Hal, Lay off the Booze and Debauchery–You’re Embarrassing the Fam

At the closing of act 1, scene 2, the reader finds out that Prince Harry’s poor, drunken behavior is not genuine. Additionally, his unsatisfactory companions—the degenerate friends he partakes in the robbery with—are also not authentic relationships Before Harry’s speech of deception at the end of 1.2, one would find this hard to believe. Harry is hanging out in the lowly taverns of London with an unsavory cast and, as Falstaff claims, “has called her to a reckoning many a time and oft” (1.2.44-45). Falstaff is claiming that Harry has paid for sex countless times. Now, is this any behavior for a Prince, especially one in line to be the next king of England?

No, you don’t think so? Neither does Harry. At the end of 1.2, the reader finds out that the upcoming robbery, the drinking, and the all-around bad behavior is all an act. Harry states he has been covering himself, the sun, with “contagious clouds” in order to “smother up his beauty from the world, that when he please again to be himself, being wanted he may be more wondered at by breaking through the foul and ugly mists (1.3.176-180).

Brilliant, Harry, absolutely brilliant! So, instead of helping your father break up the skirmishes on both battle fronts, you’re drinking wine and robbing coins from unknowing merchants? Your father will not see you as “bright metal on a sullen ground,” when he killed by Hotspur & Co. and the throne is completely stripped from you!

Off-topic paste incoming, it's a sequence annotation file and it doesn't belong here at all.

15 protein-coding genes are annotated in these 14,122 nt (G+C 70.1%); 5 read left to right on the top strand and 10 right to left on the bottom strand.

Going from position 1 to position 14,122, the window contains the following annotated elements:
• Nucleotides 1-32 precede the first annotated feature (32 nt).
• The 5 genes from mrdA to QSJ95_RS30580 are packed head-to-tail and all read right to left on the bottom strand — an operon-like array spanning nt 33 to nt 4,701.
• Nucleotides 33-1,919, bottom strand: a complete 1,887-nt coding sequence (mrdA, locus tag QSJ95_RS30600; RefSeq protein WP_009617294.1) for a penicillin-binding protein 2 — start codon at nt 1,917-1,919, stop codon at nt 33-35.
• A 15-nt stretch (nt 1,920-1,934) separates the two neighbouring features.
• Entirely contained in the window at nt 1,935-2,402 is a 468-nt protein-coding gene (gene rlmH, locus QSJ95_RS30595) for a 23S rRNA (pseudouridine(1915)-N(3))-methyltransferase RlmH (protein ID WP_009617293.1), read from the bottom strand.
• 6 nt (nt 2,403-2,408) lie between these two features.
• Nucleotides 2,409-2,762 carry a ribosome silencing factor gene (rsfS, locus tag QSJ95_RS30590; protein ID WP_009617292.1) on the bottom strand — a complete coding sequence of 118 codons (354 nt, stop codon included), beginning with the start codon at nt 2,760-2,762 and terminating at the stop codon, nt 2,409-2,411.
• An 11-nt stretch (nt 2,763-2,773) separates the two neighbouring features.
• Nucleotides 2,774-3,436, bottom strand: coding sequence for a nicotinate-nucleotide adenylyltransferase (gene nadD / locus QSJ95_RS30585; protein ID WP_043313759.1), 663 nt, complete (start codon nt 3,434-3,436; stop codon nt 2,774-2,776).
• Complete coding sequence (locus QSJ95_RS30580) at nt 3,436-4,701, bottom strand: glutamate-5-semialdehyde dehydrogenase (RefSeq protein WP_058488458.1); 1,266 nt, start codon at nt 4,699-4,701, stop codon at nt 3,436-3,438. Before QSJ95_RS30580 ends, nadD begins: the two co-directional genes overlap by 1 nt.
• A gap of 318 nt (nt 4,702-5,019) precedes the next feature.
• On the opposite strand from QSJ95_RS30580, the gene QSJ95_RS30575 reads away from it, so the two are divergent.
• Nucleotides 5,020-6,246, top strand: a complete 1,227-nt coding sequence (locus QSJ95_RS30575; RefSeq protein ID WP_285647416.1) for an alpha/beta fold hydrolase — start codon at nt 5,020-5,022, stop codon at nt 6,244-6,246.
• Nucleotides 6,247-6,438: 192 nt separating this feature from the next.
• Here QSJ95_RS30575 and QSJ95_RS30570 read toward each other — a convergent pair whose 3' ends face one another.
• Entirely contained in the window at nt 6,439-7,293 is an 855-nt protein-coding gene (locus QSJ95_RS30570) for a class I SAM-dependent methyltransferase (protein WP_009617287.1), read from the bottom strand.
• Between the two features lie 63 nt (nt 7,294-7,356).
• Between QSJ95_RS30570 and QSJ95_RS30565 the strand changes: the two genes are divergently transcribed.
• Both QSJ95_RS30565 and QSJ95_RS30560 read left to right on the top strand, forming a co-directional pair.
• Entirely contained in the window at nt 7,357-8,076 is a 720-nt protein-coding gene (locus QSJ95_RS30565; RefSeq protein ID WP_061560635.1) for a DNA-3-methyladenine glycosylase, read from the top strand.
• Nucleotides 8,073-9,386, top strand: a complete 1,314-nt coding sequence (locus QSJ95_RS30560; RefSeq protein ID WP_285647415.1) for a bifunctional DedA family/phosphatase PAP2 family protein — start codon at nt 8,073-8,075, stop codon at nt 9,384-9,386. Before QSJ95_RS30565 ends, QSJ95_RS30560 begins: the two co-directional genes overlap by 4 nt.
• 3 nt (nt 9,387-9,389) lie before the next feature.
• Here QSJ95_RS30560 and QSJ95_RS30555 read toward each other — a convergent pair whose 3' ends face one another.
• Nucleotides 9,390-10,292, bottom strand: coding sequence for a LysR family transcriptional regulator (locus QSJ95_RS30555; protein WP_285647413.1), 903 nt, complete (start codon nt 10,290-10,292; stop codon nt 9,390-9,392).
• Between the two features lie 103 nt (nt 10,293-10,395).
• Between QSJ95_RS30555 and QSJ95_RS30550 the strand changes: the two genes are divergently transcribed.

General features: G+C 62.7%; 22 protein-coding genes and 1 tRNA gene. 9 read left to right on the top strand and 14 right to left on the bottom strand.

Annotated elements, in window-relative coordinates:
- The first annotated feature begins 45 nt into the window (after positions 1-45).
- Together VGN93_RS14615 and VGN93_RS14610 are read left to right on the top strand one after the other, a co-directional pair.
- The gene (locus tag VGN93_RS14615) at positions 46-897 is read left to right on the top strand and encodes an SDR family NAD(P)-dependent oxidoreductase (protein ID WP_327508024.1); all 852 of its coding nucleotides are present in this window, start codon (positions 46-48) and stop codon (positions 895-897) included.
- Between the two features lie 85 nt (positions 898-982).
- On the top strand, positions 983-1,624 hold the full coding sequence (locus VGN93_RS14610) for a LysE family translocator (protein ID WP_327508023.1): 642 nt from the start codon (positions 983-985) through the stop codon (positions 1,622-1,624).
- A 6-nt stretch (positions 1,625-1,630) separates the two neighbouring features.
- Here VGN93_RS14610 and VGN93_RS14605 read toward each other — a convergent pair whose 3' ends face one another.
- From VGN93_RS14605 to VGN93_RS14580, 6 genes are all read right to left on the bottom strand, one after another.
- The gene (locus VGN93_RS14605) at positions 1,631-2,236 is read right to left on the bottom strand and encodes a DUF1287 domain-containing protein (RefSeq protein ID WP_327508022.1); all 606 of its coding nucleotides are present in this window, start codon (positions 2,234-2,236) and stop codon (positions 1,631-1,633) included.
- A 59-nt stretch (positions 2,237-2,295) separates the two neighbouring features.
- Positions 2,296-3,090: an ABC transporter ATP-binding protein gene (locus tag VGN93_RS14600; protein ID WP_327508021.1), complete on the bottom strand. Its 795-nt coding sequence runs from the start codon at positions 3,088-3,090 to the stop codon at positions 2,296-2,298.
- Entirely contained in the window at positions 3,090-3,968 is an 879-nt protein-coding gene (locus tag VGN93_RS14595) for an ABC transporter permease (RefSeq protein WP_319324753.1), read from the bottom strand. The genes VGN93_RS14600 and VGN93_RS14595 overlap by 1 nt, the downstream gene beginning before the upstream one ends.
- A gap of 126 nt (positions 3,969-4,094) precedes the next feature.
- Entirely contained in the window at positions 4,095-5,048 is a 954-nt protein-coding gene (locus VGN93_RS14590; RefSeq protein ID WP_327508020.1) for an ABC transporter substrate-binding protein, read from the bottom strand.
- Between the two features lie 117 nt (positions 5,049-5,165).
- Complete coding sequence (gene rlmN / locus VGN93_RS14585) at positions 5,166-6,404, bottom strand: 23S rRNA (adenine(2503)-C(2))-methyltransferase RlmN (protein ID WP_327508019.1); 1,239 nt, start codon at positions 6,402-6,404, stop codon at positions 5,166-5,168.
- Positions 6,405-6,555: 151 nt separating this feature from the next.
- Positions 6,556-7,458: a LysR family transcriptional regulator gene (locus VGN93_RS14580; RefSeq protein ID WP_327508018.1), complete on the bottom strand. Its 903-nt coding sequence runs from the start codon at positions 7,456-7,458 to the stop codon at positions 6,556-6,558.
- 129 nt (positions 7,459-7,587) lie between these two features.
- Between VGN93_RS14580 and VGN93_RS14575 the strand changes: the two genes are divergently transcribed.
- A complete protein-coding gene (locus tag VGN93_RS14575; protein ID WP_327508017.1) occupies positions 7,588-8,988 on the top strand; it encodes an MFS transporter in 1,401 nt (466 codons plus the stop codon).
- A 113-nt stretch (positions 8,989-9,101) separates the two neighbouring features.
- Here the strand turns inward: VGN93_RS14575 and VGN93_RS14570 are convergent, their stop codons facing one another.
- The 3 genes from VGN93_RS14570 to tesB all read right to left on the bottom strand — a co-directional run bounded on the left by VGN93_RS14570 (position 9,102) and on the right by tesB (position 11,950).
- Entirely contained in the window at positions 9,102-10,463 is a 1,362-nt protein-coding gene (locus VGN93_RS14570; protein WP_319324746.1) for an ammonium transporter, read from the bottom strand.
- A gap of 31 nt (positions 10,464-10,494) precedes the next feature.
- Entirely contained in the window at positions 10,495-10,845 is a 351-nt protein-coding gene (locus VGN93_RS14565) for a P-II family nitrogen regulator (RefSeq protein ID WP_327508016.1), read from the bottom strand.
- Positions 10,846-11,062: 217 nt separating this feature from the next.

Harry’s plan is completely half-baked and mirrors the hazy ideas of drunkard. When referencing his song, King Henry states, “Of my young Harry. O, that it could be proved that some night-tripping fairy had exchanged and called mine Percy, his Plantagenet” (1.1.86-87). King Henry goes as far as to say Hotspur and Harry were switched at birth by a fairy that stole beautiful children and left bad or malformed ones in their place. Now, that sounds like a father who wants nothing to do with his biological son.   Harry is in a considerable hole, and it will take a lot for him to be redeemed. I personally do not understand why Harry would go to all this trouble in the first place, especially since he would have been looked at favorably if he was on the frontlines fighting the Scots and making a name for himself. Moreover, if he’s been making such a fool of himself, what gives him the idea that he will even get a shot at redemption?  Personally, I believe Harry has realized the faults of his actions, and feels guilty/remorseful; in turn, he cooked this plot of riches-to rags-to riches, which I do not think will go as planned. I’m looking forward to seeing his return to the court.


2 thoughts on “Hal, Lay off the Booze and Debauchery–You’re Embarrassing the Fam

  1. Pingback: Book Review: Day of Reckoning My Writer's Cramp

  2. deabarbieri

    Wow, great title. You are definitely right in your assessment of Hal; he’s a drunk who is embarrassing his royal family. Even though it is supposedly all apart of a larger scheme (which I agree might not go as smoothly as he hopes) it will be difficult to redeem himself from the life he’s led thus far. I’m not sure if his remorse stems from realizing he’s dug himself in too deep or if he is genuinely sorry for how he’s embarrassed his family and will have to leave his “friends” behind once he begins participating in his royal duties.


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